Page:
Real estate is in hedge fund manager William Ackmans
DNA. His grandfather and great-uncle started a real estate
investment firm in Manhattan in 1926. Today known as
Ackman-Ziff Real Estate Group, it is chaired by Ackmans
father, Lawrence. As founder and CEO of $5.8 billion Pershing
Square Capital Management (also based in Manhattan), Ackman,
44, often engages in real estate arbitrage: taking a position
in a company whose stock price does not fully reflect the value
of the underlying property.
This technique may turn out to be the source of the most
lucrative trade in the history of Pershing Square or
that of any other firm. At the nub of it is General Growth
Properties, the Chicago real estate concern that owns or
manages some 200 shopping malls. Begun in 1954, General Growth
filed for Chapter 11 in April of last year. After the 08
market meltdown froze the commercial-mortgage-backed loan
market, the company couldnt refinance its debt.
Pershing Square had already begun amassing an equity stake
in General Growth by late 2008, when obvious signs of distress
had driven the companys stock down to the 35- to 50-cent
range from a high of more than $65 in mid-2007. At the time of
bankruptcy, Ackman owned or controlled (through derivatives)
19.9 percent of General Growths equity.
Ordinarily, of course, equity holders dread Chapter 11,
because shares are the first to be written off. Ackman,
however, contended that General Growths property holdings
the shopping malls were worth much more than the
stock. He calculated the true value of the shares at $10 to
$30. In fact, he argued, the real estate would not only make
creditors whole but also make the equity holders rich.
So convinced was Ackman that the companys plight
represented a huge bargain that Pershing eagerly led a group
willing to put up interim debtor-in-possession financing when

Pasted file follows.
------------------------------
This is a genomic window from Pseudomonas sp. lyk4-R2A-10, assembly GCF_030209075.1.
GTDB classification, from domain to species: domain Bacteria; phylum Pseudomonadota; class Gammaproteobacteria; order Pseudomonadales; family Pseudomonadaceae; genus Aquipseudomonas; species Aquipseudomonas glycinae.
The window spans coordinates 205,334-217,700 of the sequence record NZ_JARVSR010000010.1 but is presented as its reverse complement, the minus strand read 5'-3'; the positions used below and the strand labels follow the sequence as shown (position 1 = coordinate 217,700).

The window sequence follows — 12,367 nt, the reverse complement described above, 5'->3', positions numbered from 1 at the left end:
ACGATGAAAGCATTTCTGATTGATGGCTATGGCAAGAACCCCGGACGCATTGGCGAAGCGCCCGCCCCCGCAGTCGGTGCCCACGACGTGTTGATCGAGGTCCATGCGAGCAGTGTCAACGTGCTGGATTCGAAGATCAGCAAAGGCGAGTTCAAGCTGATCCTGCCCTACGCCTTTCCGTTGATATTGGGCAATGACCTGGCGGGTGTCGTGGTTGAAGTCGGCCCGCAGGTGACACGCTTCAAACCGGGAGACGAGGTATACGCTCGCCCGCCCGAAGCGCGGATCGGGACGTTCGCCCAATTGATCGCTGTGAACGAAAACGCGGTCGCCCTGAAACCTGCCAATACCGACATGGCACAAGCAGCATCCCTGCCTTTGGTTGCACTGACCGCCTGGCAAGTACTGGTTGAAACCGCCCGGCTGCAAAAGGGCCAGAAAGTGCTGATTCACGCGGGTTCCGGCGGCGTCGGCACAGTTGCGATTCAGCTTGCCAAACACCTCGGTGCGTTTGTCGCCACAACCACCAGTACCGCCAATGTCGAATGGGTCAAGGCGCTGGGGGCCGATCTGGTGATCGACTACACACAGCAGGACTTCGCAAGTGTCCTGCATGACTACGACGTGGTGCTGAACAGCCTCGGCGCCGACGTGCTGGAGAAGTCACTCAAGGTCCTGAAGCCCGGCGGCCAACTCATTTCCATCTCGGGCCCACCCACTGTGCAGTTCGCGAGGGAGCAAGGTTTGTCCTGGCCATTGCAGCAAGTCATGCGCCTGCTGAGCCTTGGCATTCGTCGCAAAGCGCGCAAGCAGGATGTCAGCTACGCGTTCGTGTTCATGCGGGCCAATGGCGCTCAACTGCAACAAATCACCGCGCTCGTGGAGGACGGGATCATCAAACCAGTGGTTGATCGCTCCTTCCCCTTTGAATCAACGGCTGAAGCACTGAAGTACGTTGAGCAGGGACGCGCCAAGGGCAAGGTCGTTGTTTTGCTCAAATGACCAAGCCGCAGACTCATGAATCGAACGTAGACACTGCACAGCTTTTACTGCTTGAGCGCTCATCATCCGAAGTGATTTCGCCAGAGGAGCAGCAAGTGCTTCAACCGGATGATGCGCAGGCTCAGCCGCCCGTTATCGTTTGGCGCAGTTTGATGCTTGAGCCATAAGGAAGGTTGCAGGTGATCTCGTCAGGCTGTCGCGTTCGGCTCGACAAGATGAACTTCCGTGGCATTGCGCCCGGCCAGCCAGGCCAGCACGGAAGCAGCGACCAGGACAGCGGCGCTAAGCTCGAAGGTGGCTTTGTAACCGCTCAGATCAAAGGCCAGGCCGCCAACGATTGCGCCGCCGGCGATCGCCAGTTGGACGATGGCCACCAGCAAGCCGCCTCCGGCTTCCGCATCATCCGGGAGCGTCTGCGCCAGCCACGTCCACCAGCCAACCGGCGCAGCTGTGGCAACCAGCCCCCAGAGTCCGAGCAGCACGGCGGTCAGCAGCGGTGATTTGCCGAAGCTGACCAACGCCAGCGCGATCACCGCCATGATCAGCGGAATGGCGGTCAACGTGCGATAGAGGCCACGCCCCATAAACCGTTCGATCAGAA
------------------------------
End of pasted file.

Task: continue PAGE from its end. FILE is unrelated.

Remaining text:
General Growth filed for bankruptcy. They stipulated, however,
that the loan carry warrants that could be converted into
shares when General Growth emerged from bankruptcy. And
although the bankruptcy court approved the Pershing
groups $375 million DIP proposal, it was later rejected
in favor of a $400 million DIP deal put forward by a rival
consortium spearheaded by San Franciscobased hedge fund
Farallon Capital Management. The Farallon loans main
draw: No warrants.
Nevertheless, Ackman remains keen on warrants. In March,
Pershing Square joined Toronto-based Brookfield Asset
Management and Miami-based Fairholme Capital Management in
pledging $6.5 billion of new equity capital to General Growth
in the guise of what would become a stalking-horse bid for the
company (that is, one meant to start off bidding). As part of
the deal, which was equal to $15 per share, the consortium was
to receive 120 million warrants worth $519 million. Enter (or
reenter) Simon Property Group, the Indianapolis-based developer
with its own mass of malls.
In February, Simon had offered to buy General Growth for $9
a share, but the offer was rejected. Simon came back with a
fresh bid on what it said were the same terms as the
Brookfield-FairholmePershing Square offer but
without the warrants kicker. Backing Simon with a $1 billion
investment was high-profile hedge fund manager John Paulson,
whose New Yorkbased, $32.1 billion Paulson & Co.
holds General Growth paper. Other hedge funds also chipped
General Growth, however, still preferred the Brookfield
groups bid. One reason was antitrust qualms, according to
court documents. Team Brookfield did sweeten its offer. The
warrants will vest over a staggered period, and Pershing Square
dropped its interim warrants. And the strike price of the
warrants postbankruptcy was raised from $10 to $10.50 for
Pershing and Fairholme and $10.75 for Brookfield.
In mid-May the court okayed the Brookfield offer, though
General Growth will be open to bids through July. Simon swears
its last offer was final. Even if a higher bid prevails, the
warrants must be paid. And as of mid-May, General Growth was
trading at $15. Ackman stands to make a 2,500 percent-plus
return on his initial equity investment. Thats quite a
successful bargain hunt.